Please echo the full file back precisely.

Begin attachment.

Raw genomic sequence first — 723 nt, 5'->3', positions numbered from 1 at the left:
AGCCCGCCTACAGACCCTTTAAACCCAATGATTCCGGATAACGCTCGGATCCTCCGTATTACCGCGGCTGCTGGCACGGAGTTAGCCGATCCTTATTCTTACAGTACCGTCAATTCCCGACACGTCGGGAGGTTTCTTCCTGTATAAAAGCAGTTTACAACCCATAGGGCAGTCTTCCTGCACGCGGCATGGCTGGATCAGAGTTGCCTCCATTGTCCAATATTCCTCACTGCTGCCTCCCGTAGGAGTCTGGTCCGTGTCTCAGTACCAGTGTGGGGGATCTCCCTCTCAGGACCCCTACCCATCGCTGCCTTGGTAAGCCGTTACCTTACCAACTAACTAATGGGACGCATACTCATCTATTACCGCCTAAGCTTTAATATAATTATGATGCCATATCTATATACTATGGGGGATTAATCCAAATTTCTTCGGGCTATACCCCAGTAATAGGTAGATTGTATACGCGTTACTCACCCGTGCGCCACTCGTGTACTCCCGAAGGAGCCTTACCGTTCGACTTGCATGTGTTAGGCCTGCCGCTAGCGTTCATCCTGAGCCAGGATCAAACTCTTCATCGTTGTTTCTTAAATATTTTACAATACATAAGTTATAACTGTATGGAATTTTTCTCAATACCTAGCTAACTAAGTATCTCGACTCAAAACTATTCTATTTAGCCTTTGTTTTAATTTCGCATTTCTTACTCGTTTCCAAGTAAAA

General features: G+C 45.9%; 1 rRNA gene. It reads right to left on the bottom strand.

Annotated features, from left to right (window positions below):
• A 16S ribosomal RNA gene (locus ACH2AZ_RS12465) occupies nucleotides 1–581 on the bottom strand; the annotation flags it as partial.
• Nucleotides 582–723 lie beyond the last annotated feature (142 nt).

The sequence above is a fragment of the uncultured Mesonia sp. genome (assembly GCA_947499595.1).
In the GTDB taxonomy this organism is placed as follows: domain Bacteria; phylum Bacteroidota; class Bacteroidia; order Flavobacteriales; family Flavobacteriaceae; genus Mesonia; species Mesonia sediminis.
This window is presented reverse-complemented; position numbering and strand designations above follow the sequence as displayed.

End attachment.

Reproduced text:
Raw genomic sequence first — 723 nt, 5'->3', positions numbered from 1 at the left:
AGCCCGCCTACAGACCCTTTAAACCCAATGATTCCGGATAACGCTCGGATCCTCCGTATTACCGCGGCTGCTGGCACGGAGTTAGCCGATCCTTATTCTTACAGTACCGTCAATTCCCGACACGTCGGGAGGTTTCTTCCTGTATAAAAGCAGTTTACAACCCATAGGGCAGTCTTCCTGCACGCGGCATGGCTGGATCAGAGTTGCCTCCATTGTCCAATATTCCTCACTGCTGCCTCCCGTAGGAGTCTGGTCCGTGTCTCAGTACCAGTGTGGGGGATCTCCCTCTCAGGACCCCTACCCATCGCTGCCTTGGTAAGCCGTTACCTTACCAACTAACTAATGGGACGCATACTCATCTATTACCGCCTAAGCTTTAATATAATTATGATGCCATATCTATATACTATGGGGGATTAATCCAAATTTCTTCGGGCTATACCCCAGTAATAGGTAGATTGTATACGCGTTACTCACCCGTGCGCCACTCGTGTACTCCCGAAGGAGCCTTACCGTTCGACTTGCATGTGTTAGGCCTGCCGCTAGCGTTCATCCTGAGCCAGGATCAAACTCTTCATCGTTGTTTCTTAAATATTTTACAATACATAAGTTATAACTGTATGGAATTTTTCTCAATACCTAGCTAACTAAGTATCTCGACTCAAAACTATTCTATTTAGCCTTTGTTTTAATTTCGCATTTCTTACTCGTTTCCAAGTAAAA

General features: G+C 45.9%; 1 rRNA gene. It reads right to left on the bottom strand.

Annotated features, from left to right (window positions below):
• A 16S ribosomal RNA gene (locus ACH2AZ_RS12465) occupies nucleotides 1–581 on the bottom strand; the annotation flags it as partial.
• Nucleotides 582–723 lie beyond the last annotated feature (142 nt).

The sequence above is a fragment of the uncultured Mesonia sp. genome (assembly GCA_947499595.1).
In the GTDB taxonomy this organism is placed as follows: domain Bacteria; phylum Bacteroidota; class Bacteroidia; order Flavobacteriales; family Flavobacteriaceae; genus Mesonia; species Mesonia sediminis.
This window is presented reverse-complemented; position numbering and strand designations above follow the sequence as displayed.